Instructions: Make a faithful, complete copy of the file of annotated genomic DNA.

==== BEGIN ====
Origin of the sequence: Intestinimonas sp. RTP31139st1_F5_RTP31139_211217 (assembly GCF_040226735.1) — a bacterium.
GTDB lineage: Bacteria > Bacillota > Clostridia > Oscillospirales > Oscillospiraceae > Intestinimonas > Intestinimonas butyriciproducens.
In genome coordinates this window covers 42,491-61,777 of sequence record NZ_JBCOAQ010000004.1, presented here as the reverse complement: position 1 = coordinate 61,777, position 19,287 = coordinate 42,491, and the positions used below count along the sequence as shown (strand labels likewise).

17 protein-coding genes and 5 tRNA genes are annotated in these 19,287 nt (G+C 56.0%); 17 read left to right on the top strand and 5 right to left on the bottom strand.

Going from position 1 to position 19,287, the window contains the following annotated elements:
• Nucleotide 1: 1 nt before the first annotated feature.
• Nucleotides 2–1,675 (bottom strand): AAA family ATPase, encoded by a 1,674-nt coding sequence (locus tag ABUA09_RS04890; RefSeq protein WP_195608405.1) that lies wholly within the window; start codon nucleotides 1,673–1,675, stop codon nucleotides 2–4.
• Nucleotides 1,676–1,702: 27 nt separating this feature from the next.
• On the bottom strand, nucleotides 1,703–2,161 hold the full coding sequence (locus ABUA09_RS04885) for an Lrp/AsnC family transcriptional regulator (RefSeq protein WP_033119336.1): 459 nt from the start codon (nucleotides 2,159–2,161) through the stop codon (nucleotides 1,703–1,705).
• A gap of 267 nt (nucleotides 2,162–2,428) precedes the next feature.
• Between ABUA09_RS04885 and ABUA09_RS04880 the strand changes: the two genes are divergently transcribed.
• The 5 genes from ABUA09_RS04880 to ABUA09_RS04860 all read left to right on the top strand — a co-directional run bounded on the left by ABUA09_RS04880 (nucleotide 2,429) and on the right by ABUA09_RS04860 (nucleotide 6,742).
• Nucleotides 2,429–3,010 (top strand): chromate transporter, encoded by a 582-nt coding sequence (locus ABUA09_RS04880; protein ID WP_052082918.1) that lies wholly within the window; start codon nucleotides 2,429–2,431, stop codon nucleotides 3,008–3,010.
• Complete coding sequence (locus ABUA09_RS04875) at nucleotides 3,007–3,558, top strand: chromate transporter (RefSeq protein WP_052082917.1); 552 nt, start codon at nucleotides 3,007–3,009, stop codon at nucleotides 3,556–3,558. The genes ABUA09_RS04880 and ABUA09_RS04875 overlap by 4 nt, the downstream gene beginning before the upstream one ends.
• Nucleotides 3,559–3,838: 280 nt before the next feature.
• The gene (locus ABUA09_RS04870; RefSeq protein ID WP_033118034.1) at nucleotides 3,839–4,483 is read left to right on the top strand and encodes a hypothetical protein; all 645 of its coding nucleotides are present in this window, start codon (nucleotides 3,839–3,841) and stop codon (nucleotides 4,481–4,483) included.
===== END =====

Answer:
Origin of the sequence: Intestinimonas sp. RTP31139st1_F5_RTP31139_211217 (assembly GCF_040226735.1) — a bacterium.
GTDB lineage: Bacteria > Bacillota > Clostridia > Oscillospirales > Oscillospiraceae > Intestinimonas > Intestinimonas butyriciproducens.
In genome coordinates this window covers 42,491-61,777 of sequence record NZ_JBCOAQ010000004.1, presented here as the reverse complement: position 1 = coordinate 61,777, position 19,287 = coordinate 42,491, and the positions used below count along the sequence as shown (strand labels likewise).

17 protein-coding genes and 5 tRNA genes are annotated in these 19,287 nt (G+C 56.0%); 17 read left to right on the top strand and 5 right to left on the bottom strand.

Going from position 1 to position 19,287, the window contains the following annotated elements:
• Nucleotide 1: 1 nt before the first annotated feature.
• Nucleotides 2–1,675 (bottom strand): AAA family ATPase, encoded by a 1,674-nt coding sequence (locus tag ABUA09_RS04890; RefSeq protein WP_195608405.1) that lies wholly within the window; start codon nucleotides 1,673–1,675, stop codon nucleotides 2–4.
• Nucleotides 1,676–1,702: 27 nt separating this feature from the next.
• On the bottom strand, nucleotides 1,703–2,161 hold the full coding sequence (locus ABUA09_RS04885) for an Lrp/AsnC family transcriptional regulator (RefSeq protein WP_033119336.1): 459 nt from the start codon (nucleotides 2,159–2,161) through the stop codon (nucleotides 1,703–1,705).
• A gap of 267 nt (nucleotides 2,162–2,428) precedes the next feature.
• Between ABUA09_RS04885 and ABUA09_RS04880 the strand changes: the two genes are divergently transcribed.
• The 5 genes from ABUA09_RS04880 to ABUA09_RS04860 all read left to right on the top strand — a co-directional run bounded on the left by ABUA09_RS04880 (nucleotide 2,429) and on the right by ABUA09_RS04860 (nucleotide 6,742).
• Nucleotides 2,429–3,010 (top strand): chromate transporter, encoded by a 582-nt coding sequence (locus ABUA09_RS04880; protein ID WP_052082918.1) that lies wholly within the window; start codon nucleotides 2,429–2,431, stop codon nucleotides 3,008–3,010.
• Complete coding sequence (locus ABUA09_RS04875) at nucleotides 3,007–3,558, top strand: chromate transporter (RefSeq protein WP_052082917.1); 552 nt, start codon at nucleotides 3,007–3,009, stop codon at nucleotides 3,556–3,558. The genes ABUA09_RS04880 and ABUA09_RS04875 overlap by 4 nt, the downstream gene beginning before the upstream one ends.
• Nucleotides 3,559–3,838: 280 nt before the next feature.
• The gene (locus ABUA09_RS04870; RefSeq protein ID WP_033118034.1) at nucleotides 3,839–4,483 is read left to right on the top strand and encodes a hypothetical protein; all 645 of its coding nucleotides are present in this window, start codon (nucleotides 3,839–3,841) and stop codon (nucleotides 4,481–4,483) included.